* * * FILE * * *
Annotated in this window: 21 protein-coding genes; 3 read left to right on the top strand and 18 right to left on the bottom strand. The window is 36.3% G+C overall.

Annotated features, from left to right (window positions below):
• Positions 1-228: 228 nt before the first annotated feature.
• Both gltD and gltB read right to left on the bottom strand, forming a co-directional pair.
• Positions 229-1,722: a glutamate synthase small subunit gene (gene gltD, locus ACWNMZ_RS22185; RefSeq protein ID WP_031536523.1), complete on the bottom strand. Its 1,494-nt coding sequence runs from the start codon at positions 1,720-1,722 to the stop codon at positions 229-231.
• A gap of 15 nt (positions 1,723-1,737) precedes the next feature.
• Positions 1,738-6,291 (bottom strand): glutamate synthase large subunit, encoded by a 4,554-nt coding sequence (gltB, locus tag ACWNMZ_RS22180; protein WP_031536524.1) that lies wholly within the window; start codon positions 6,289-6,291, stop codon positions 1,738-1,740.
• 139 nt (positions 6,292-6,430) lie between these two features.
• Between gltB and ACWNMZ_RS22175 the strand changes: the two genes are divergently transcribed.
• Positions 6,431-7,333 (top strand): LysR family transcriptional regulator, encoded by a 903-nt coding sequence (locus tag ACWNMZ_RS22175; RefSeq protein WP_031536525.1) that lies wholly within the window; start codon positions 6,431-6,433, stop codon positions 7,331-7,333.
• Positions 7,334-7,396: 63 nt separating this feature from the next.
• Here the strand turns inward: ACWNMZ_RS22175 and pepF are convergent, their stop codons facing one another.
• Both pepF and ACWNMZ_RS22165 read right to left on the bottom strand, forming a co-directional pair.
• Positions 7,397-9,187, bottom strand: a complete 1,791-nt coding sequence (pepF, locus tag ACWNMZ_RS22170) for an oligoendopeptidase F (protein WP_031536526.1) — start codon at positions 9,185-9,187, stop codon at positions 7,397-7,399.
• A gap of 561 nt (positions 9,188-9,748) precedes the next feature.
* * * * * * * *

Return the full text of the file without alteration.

Annotated in this window: 21 protein-coding genes; 3 read left to right on the top strand and 18 right to left on the bottom strand. The window is 36.3% G+C overall.

Annotated features, from left to right (window positions below):
• Positions 1-228: 228 nt before the first annotated feature.
• Both gltD and gltB read right to left on the bottom strand, forming a co-directional pair.
• Positions 229-1,722: a glutamate synthase small subunit gene (gene gltD, locus ACWNMZ_RS22185; RefSeq protein ID WP_031536523.1), complete on the bottom strand. Its 1,494-nt coding sequence runs from the start codon at positions 1,720-1,722 to the stop codon at positions 229-231.
• A gap of 15 nt (positions 1,723-1,737) precedes the next feature.
• Positions 1,738-6,291 (bottom strand): glutamate synthase large subunit, encoded by a 4,554-nt coding sequence (gltB, locus tag ACWNMZ_RS22180; protein WP_031536524.1) that lies wholly within the window; start codon positions 6,289-6,291, stop codon positions 1,738-1,740.
• 139 nt (positions 6,292-6,430) lie between these two features.
• Between gltB and ACWNMZ_RS22175 the strand changes: the two genes are divergently transcribed.
• Positions 6,431-7,333 (top strand): LysR family transcriptional regulator, encoded by a 903-nt coding sequence (locus tag ACWNMZ_RS22175; RefSeq protein WP_031536525.1) that lies wholly within the window; start codon positions 6,431-6,433, stop codon positions 7,331-7,333.
• Positions 7,334-7,396: 63 nt separating this feature from the next.
• Here the strand turns inward: ACWNMZ_RS22175 and pepF are convergent, their stop codons facing one another.
• Both pepF and ACWNMZ_RS22165 read right to left on the bottom strand, forming a co-directional pair.
• Positions 7,397-9,187, bottom strand: a complete 1,791-nt coding sequence (pepF, locus tag ACWNMZ_RS22170) for an oligoendopeptidase F (protein WP_031536526.1) — start codon at positions 9,185-9,187, stop codon at positions 7,397-7,399.
• A gap of 561 nt (positions 9,188-9,748) precedes the next feature.